Bored with putting the same meals on the table every week? Looking for more variety but still want to focus on healthy options?
Healthy cooking does not have to be boring or difficult. One easy way to add variety and change up the flavor of simple dishes is by adding some new herbs or spices to your repertoire.
Now, if you’re a regular reader of this blog, you already know about foods like turmeric, but have you heard of asafetida or sorrel?
Asafetida is the dried and powdered resin from the roots of several species of Ferula, a plant native to central Asia. It’s often used as a replacement for garlic and onions and is commonly found in vegan and vegetarian dishes with beans, lentils, and leafy greens.
How to use it? Perhaps the simplest way is just to fry up a small pinch of asafetida in a teaspoon of oil and add to whatever cooked veggies you like. Be warned, though: The initial smell of asafetida can be off-putting – there’s good reason the spice is also known as devil’s dung and stinking gum – but it does fade through cooking.
And the flavor it adds is amazing!
Feeling a little more ambitious in the kitchen? Try asafetida in this basic recipe for kitchari adapted from Cate Stillman over at yogahealer. Kitchari is an ancient Indian dish that’s been described as “basic to the Ayurvedic life.”
1 c. split yellow mung beans or 2 c. mung bean sprouts
1 c. white basmati rice
1 tbsp. fresh ginger root
1 tbsp. ghee (or coconut oil)
1 tsp. black mustard seed
1 tsp. cumin seed
1 tsp. fenugreek seed
1 tsp. coriander powder
1 tsp. fennel powder
1 tsp. turmeric powder
1 pinch asafetida
1 pinch cloves
3 bay leaves
6 – 8 c. water
Sea salt & black pepper, to taste
Chopped cilantro, lemon slice or fresh yogurt, for garnish
- Soak rice and beans overnight if possible – especially if you have weak digestion or a tendency to bloat.
- Wash the beans and rice together until water runs clear.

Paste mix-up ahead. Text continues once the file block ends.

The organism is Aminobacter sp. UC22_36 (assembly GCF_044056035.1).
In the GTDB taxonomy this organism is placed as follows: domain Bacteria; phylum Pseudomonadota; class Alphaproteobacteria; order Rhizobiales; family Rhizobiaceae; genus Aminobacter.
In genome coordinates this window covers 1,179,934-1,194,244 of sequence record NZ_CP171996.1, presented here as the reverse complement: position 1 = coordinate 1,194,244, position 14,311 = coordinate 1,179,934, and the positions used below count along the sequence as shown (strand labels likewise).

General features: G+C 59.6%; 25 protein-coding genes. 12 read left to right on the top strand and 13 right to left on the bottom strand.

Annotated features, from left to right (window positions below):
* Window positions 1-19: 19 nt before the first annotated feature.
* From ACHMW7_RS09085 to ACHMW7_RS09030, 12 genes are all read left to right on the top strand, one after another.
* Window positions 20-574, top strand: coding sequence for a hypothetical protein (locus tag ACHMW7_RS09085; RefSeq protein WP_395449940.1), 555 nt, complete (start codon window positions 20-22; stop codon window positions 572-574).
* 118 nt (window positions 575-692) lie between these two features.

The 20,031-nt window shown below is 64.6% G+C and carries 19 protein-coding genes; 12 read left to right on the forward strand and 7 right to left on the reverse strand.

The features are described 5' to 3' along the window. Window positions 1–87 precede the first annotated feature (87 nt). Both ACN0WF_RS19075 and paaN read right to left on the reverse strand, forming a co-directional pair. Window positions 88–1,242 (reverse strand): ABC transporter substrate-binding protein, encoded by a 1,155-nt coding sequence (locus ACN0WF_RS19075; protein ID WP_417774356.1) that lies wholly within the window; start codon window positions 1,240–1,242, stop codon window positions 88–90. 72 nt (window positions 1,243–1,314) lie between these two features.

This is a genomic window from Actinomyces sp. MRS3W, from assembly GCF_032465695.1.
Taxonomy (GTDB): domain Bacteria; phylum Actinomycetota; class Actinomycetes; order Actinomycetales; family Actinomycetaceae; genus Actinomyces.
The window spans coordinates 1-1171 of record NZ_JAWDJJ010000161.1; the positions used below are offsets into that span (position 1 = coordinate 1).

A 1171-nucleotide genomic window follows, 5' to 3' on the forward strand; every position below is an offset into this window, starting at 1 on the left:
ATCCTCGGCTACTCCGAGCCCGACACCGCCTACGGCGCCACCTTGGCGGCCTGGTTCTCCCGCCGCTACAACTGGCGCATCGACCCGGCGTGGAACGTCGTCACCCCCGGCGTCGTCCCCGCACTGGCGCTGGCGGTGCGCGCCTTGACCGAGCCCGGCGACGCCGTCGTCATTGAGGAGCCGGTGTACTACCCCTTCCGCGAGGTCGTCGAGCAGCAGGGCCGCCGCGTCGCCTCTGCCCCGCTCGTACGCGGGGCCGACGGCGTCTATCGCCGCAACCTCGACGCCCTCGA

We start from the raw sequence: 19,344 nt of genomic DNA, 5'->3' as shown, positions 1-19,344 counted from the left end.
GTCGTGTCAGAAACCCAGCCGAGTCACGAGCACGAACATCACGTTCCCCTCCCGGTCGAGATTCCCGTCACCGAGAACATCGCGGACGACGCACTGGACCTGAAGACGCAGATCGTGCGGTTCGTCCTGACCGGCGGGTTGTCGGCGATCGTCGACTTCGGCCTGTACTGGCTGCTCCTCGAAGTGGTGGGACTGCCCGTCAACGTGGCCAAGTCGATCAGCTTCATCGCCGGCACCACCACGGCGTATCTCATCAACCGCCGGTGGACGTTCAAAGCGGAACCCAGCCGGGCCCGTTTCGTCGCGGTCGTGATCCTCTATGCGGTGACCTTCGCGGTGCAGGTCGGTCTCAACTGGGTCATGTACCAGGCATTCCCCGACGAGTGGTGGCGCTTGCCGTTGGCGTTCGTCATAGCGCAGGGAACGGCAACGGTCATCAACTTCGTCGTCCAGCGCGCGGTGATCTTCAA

- Melt the ghee (or coconut oil) in a large pot on medium heat.
- Add all spices (not the bay leaves) and roast for a few minutes.
- Add the beans and rice. Stir again, then add water and bay leaves. Bring to a boil.
- Boil for 15 minutes on medium heat, then cover and turn heat to low. Cook until the beans and rice become soft (30 to 40 minutes).
- Add salt and pepper to taste. Garnish as you prefer.
- If you reheat leftovers, add more water.
You can easily take this up another notch by adding two to three cups of veggies to the mix. Add diced root vegetables to the pot when there’s about 20 minutes of cooking time left. Stir in greens or other less dense vegetables after cooking and allow the whole to rest for a few minutes before eating.
Sorrel is another awesome herb that packs a lemony flavor along with tons of vitamins A and C (great for your immune system). Like asafetida, it’s known to support digestive health and have anti-inflammatory properties, too. Sorrel can be used in purees, sauces, soups – even just as garnish.
According to a post over on Epicurious, sorrel is
an incredibly easy plant to grow—other than occasional weeding and harvesting, sorrel doesn’t need much babysitting in the soil. It’s a perennial, fast-growing, and winter-resistant green, meaning if you’re looking at a spring garden, you should stock up on sorrel.
Here’s one quick and easy sorrel recipe we love. It’s adapted from Seasonal & Savory, and it’s paleo, vegan, and gluten-free to boot! And because it’s a chilled soup, it’s a perfect light and tangy dish as we head into summer.
1 c. raw cashew pieces
3 1/2 c. water
1 bunch sorrel, chopped (about 1 1/2 c. chopped)
1 avocado, pitted and peeled
Juice and zest of half a lemon
1/2 tsp. ground white pepper
1/2 tsp. sea salt
- Place cashews in a bowl and cover with water. Refrigerate for at least two hours or overnight.
- Blend cashews and water in a food processor or blender until very smooth. For a totally smooth soup, strain after blending. (You can leave the larger bits of nuts in if you like.)
- Add the sorrel, avocado, lemon juice and zest, pepper, and salt to the cashews.
- Blend until smooth.
- Taste and adjust the salt and pepper, if needed.
- Chill the soup for an hour or two before serving.
Discovering new herbs and spices can lead to a lot of fun, new recipes, as well as boosting your overall health. Consider browsing the produce and spice aisles for even more inspiration. Or explore the options available at your favorite farmer’s market – where, no doubt, the sellers can give you even more ideas for using their produce in inventive and delicious ways!
Sorrel image by Fluffymuppet, via Flickr